11 Mar Virginia: Wrongful Death – a Lawyer’s Instruction
Instruction and evidence re multiple proximate cause is the third issue Mr. Waterman authored in the Reply Brief Amicus Curiae of Virginia Trial Lawyers Association in Support of Appellants in Harman v. Honeywell, Virginia Supreme Court No. 130627. The underlying consolidated Chesterfield lawsuits in Harman alleged product liability of the private airplane component manufacturer for the wrongful deaths of a son and his father, the pilot and his lone passenger who crashed shortly after takeoff.
Virginia law holds there may be “more than one proximate cause of an event”. Holmes v. Levine, 273 Va. 150, 159 (2007). In product liability cases, for example, under Virginia law the manufacturer is liable if its product simply is “a” proximate cause: “our law provides a means of holding a defendant liable if his or her negligence is one of multiple concurrent causes which proximately caused an injury, when any of the multiple causes would have each have been a sufficient cause.” Ford Motor Co. v. Boomer, 285 Va. 141, 151 (2013).
Hence, Virginia Model Jury Instruction 5.000’s amendment effective December, 2013, added the following sentence: “There may be more than one proximate cause of an accident, injury, or damage.” (emphasis added). Citing Holmes, its “ALERTS” emphasizes: “Where the evidence in a case shows the possibility of more than one proximate cause of an accident, injury, or damage, the final [new] sentence of Instruction should be given to fully and fairly explain the principle of proximate cause to the jury.” Id. (emphasis added).
“A litigant is entitled to jury instructions supporting his or her theory of the case if sufficient evidence is introduced to support that theory and if the instructions correctly state the law.” Holmes, 273 Va. at, 159. Significantly, the evidence introduced to support a requested instruction must only be “more than a scintilla;” and where “a proffered instruction finds any support in credible evidence, its refusal is reversible error.” Id. (emphasis added).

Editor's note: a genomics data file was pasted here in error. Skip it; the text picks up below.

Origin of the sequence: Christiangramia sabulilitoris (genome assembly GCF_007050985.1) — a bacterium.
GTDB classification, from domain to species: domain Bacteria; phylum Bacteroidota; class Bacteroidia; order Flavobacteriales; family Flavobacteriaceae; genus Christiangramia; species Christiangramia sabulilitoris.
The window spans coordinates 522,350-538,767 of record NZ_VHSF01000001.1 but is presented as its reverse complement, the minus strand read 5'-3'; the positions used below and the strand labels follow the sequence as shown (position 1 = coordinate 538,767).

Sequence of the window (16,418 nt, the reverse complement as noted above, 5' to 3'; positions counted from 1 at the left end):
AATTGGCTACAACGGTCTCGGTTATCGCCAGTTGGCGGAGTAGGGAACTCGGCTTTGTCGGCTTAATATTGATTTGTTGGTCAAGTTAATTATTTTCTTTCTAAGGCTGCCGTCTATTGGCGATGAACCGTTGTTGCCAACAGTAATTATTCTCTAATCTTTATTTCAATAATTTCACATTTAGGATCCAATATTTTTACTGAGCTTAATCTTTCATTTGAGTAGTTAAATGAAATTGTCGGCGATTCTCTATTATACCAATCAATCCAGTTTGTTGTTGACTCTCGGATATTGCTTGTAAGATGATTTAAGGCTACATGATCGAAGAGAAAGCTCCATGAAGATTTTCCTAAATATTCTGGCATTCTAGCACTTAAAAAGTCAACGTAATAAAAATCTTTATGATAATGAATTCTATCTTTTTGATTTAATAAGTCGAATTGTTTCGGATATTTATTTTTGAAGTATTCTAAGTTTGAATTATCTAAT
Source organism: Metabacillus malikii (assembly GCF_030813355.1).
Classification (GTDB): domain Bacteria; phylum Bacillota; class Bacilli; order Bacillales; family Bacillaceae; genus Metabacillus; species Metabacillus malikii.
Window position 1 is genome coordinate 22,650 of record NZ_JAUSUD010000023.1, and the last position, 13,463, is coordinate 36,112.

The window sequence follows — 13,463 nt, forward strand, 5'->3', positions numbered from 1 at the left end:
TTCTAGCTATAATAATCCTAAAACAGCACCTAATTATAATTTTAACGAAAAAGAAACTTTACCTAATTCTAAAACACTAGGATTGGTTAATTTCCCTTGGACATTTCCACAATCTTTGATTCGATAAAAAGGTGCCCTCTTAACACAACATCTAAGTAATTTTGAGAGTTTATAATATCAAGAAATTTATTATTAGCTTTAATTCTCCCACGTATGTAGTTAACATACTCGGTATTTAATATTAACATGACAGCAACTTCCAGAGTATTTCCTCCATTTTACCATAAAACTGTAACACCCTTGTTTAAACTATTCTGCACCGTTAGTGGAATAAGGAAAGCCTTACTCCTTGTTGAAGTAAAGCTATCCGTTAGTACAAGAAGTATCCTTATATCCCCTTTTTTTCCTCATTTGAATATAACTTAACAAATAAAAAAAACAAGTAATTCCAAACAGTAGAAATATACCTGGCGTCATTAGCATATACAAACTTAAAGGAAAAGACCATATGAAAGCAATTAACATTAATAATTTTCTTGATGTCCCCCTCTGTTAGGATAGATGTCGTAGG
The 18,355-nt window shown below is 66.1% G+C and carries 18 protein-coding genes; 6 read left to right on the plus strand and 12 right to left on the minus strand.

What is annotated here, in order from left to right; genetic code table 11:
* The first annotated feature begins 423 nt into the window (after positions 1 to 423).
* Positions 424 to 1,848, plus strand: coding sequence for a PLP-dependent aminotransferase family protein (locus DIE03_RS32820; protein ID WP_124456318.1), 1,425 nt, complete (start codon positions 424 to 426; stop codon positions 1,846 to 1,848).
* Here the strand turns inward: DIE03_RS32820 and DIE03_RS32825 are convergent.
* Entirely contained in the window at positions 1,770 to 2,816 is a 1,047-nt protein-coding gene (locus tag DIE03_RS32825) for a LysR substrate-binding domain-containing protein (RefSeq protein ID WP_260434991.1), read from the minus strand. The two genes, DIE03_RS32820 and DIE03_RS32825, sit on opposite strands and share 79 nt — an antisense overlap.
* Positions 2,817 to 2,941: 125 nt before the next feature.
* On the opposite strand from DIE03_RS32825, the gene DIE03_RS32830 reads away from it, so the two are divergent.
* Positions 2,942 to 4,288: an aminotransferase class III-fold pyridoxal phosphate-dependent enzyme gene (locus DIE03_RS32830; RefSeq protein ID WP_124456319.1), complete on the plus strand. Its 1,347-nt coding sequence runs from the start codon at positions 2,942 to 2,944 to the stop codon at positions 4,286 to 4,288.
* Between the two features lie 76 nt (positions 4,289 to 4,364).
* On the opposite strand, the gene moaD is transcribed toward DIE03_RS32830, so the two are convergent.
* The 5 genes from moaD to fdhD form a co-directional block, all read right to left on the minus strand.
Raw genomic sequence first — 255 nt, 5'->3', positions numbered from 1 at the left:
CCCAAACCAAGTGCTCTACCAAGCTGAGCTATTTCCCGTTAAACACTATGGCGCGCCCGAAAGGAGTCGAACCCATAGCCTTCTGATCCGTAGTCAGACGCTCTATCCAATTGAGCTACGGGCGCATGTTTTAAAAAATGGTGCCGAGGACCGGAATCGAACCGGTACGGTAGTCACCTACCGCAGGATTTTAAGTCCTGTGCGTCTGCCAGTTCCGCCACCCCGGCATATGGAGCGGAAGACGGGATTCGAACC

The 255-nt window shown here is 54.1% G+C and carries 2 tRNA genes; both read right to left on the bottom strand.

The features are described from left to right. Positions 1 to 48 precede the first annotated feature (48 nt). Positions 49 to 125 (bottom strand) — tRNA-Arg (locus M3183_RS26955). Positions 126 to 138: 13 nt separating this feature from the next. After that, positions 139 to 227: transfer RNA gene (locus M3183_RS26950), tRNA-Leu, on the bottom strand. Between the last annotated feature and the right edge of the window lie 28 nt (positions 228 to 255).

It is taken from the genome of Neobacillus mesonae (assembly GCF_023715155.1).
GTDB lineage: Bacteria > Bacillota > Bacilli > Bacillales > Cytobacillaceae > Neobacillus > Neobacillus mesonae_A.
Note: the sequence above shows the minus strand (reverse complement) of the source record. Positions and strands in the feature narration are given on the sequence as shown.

In Holmes, there were two potential proximate causes of death. Id. at 159. Despite its verdict form specifically stating the jury “did not find that [Defendant’s] failure was a proximate cause of Holmes death,” Holmes reversed and remanded for the trial court refusing Plaintiff’s following proximate cause instruction, which is virtually identical to Administrators’ first underlined sentence that was rejected: “There may be more than one proximate cause of an event.” 273 Va. at 157-160 (emphasis added).
In Holmes, Plaintiff’s own evidence happened to show both potential causes of death. Id. But it is not necessary that only Plaintiff’s case-in-chief prove all proximate causes, and Holmes did not so hold.
Instead, the jury fairly may find more than one proximate cause based on the evidence as a whole: Plaintiff’s evidence, Defendant’s evidence, or both parties’ evidence. McClung v. Commonwealth, 215 Va. 654, 657 (1975). “When reviewing a trial court’s refusal to give a proffered jury instruction, we view the evidence in the light most favorable to the proponent of the instruction.” Lawlor v. Commonwealth, 285 Va. 187, 228-229 (2013).
In McClung, the murder Defendant steadfastly maintained that she was “not guilty” by reason of self-defense, but was convicted of murder in the second degree. Id. at 654. However, this Court reversed and remanded in McClung when the trial court refused Defendant’s request for a “voluntary manslaughter” instruction on the grounds that “the [whole] evidence was also sufficient to support an instruction on voluntary manslaughter” (if viewed most favorably to her), even though it concededly was sufficient to support murder in the second degree (when viewed most favorably for Commonwealth). Id. at 656-657.